We have already concluded that Corder’s presentation of a valedictory speech at her school’s graduation ceremony involved school-sponsored speech. This conclusion also applies to Corder’s forced apology. The imprimatur concept is satisfied because Corder’s apology was directly related to her school-sponsored speech at the high school graduation. It occurred close in time after that 24 graduation ceremony, and was disseminated through the principal’s office via email to the entire Lewis-Palmer school community. As a result, the School District was free to compel Corder’s speech as long as the School District’s “decision was ‘reasonably related to legitimate pedagogical concerns.’” Axson- Flynn, 356 F.3d at 1290 (quoting Fleming, 298 F.3d at 926). “We give ‘substantial deference’ to ‘educators’ stated pedagogical concerns.’” Id. (quoting Fleming, 298 F.3d at 925).
Corder’s forced apology is also reasonably related to the School District’s pedagogical concerns. The school-sponsored speech cases emphasize the discretion school officials have to ensure that “the views of the individual speaker are not erroneously attributed to the school.” Hazelwood, 484 U.S. at 271; see also Fraser, 478 U.S. at 681-83 (“The undoubted freedom to advocate unpopular and controversial views in schools and classrooms must be balanced against the society’s countervailing interest in teaching students the boundaries of socially appropriate behavior. . . . Indeed, the fundamental values necessary to the maintenance of a democratic political system disfavor the use of terms of debate highly offensive or highly threatening to others. Nothing in the Constitution prohibits the states from insisting that certain modes of expression are inappropriate and subject to sanctions. The inculcation of these values is truly the work of the schools. The determination of what manner of speech in the classroom or in school assembly is inappropriate properly rests with the school board.” (internal quotations and citations omitted)).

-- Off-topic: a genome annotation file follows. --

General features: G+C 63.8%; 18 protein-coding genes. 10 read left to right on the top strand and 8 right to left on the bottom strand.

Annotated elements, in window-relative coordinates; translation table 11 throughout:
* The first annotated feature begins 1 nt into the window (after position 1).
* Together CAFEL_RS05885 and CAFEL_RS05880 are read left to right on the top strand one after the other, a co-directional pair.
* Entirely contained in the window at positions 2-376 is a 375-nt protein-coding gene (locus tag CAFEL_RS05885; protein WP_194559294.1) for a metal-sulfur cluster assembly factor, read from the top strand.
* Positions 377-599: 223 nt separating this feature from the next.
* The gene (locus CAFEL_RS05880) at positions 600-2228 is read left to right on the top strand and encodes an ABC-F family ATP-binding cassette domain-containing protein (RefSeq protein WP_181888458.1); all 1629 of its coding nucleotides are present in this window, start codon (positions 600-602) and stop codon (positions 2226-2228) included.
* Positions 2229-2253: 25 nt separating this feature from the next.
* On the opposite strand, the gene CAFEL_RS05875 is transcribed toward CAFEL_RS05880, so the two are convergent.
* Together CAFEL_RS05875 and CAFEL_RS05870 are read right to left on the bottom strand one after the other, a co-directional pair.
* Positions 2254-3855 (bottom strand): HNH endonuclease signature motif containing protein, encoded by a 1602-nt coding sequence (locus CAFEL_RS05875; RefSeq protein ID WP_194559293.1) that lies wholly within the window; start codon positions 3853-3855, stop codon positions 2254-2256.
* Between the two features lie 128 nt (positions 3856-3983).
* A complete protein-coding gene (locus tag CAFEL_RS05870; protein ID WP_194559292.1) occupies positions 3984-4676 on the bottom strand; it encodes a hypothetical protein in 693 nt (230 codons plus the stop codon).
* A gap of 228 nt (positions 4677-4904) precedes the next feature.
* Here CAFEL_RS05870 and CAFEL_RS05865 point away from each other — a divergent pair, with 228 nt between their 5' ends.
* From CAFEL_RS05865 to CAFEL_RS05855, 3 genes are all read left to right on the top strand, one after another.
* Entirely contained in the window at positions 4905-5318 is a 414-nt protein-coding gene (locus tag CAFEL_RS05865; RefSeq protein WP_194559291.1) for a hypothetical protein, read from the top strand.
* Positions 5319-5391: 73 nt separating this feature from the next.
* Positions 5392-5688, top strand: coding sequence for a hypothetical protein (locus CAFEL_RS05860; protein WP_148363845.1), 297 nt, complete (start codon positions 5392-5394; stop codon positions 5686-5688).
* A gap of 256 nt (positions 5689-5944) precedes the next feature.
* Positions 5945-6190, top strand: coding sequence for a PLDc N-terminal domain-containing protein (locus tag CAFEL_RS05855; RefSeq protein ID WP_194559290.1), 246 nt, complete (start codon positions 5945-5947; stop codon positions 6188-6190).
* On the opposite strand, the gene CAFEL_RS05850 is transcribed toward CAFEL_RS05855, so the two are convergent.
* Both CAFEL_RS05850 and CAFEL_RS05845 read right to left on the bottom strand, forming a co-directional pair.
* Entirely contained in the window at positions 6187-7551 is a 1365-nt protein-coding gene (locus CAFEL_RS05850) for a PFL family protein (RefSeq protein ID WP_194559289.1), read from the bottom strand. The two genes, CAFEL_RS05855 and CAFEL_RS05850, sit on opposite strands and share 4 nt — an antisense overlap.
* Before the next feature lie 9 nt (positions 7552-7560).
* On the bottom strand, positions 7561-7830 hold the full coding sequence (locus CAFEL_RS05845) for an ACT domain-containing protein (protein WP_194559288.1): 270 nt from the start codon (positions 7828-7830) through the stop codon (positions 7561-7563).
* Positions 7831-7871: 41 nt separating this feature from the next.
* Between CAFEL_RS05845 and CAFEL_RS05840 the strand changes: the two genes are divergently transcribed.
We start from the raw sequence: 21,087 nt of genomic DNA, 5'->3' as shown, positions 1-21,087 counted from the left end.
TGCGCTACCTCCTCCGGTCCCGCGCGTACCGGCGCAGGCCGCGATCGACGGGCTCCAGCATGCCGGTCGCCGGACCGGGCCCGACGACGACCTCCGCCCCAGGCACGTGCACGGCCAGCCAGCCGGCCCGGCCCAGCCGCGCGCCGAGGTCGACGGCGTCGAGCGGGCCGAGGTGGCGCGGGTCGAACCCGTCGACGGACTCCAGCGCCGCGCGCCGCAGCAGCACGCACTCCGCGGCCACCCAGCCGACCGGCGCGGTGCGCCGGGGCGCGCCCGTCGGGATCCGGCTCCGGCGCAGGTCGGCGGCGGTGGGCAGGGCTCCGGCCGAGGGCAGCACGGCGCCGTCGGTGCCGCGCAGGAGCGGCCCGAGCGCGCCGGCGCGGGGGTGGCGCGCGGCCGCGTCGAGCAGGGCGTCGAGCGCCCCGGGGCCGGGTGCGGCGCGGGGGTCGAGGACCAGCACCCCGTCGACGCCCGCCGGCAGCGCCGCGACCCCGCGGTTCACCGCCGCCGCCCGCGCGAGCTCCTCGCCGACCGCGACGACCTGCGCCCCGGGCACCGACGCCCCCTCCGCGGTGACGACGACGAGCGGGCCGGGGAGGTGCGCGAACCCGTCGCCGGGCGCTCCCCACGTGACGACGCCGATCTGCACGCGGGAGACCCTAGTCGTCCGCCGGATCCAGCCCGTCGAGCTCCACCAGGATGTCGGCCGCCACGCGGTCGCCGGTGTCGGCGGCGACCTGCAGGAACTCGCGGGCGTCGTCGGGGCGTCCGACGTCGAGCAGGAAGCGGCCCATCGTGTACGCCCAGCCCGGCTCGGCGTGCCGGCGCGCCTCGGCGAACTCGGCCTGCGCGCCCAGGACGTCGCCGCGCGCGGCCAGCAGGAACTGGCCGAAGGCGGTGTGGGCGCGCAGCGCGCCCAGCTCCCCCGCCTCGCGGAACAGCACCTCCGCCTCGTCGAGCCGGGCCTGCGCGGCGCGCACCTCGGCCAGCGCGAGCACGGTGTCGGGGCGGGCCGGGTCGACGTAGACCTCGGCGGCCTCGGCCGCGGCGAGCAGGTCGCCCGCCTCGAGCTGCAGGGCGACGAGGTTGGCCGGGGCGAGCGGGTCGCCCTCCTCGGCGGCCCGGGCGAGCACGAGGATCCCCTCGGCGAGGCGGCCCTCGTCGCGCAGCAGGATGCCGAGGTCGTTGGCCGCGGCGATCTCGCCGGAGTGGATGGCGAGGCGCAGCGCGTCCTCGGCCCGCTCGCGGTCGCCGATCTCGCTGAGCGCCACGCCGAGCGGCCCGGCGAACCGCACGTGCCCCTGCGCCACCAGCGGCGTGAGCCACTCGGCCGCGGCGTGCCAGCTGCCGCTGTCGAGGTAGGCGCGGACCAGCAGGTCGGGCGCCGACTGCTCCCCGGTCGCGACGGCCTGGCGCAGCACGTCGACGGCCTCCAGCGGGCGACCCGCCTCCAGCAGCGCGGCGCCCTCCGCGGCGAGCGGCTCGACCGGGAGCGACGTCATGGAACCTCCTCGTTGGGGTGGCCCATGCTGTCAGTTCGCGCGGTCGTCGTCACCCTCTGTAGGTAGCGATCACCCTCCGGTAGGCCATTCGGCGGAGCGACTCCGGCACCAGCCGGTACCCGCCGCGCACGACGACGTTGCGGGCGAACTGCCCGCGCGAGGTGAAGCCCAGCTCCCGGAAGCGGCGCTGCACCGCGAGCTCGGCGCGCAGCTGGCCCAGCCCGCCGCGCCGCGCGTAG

The School District’s requirement that Corder apologize for her behavior is “related to learning.” Fleming, 298 F.3d at 925. As we stated in Fleming, the “universe of legitimate pedagogical concerns is by no means confined to the academic for it includes discipline, courtesy, and respect for authority.” Id. (internal quotations and alterations omitted) (emphasis added). The discipline chosen by the School District for Corder’s giving a speech different from the one she submitted for review was to require her to write an apology before she could receive her diploma. This disciplinary action, taken in response to Corder’s violation of the review policy, was certainly reasonable. “[T]he Hazelwood standard . . . ‘does not require that the [restrictions] be the most reasonable or the only reasonable limitations, only that they be reasonable.’” Axson-Flynn, 356 F.3d at 1292 (quoting Fleming, 298 F.3d at 932); see also Wildman v. Marshalltown Sch. Dist., 249 F.3d 768, 771 (8th Cir. 2001) (concluding there is no constitutional violation for requiring a student to issue an apology as a condition of continuing on a sports team after the student circulated an insubordinate letter; “[i]t is well within the parameters of school officials’ authority . . . to teach civility and sensitivity in the expression of opinions”). We conclude that the School District did not violate Corder’s First Amendment free speech rights by compelling her to e-mail an apology prior to receipt of her high school diploma.
First Amendment Freedom of Religion (“Free Exercise”) Claim Corder claims that the School District “substantially burdened” her sincerely held religious beliefs in violation of the Free Exercise Clause of the First Amendment when it disciplined her for her valedictory speech. The First Amendment states that “Congress shall make no law . . . prohibiting the free exercise [of religion].” U.S. Const. amend. I. “While the First Amendment provides absolute protection to religious thoughts and beliefs, the [F]ree [E]xercise [C]lause does not prohibit governments from validly regulating religious conduct.” Grace United Methodist Church v. City of Cheyenne, 451 F.3d 643, 649 (10th Cir. 2006) (citing Reynolds v. United States, 98 U.S. 145, 164 (1878)).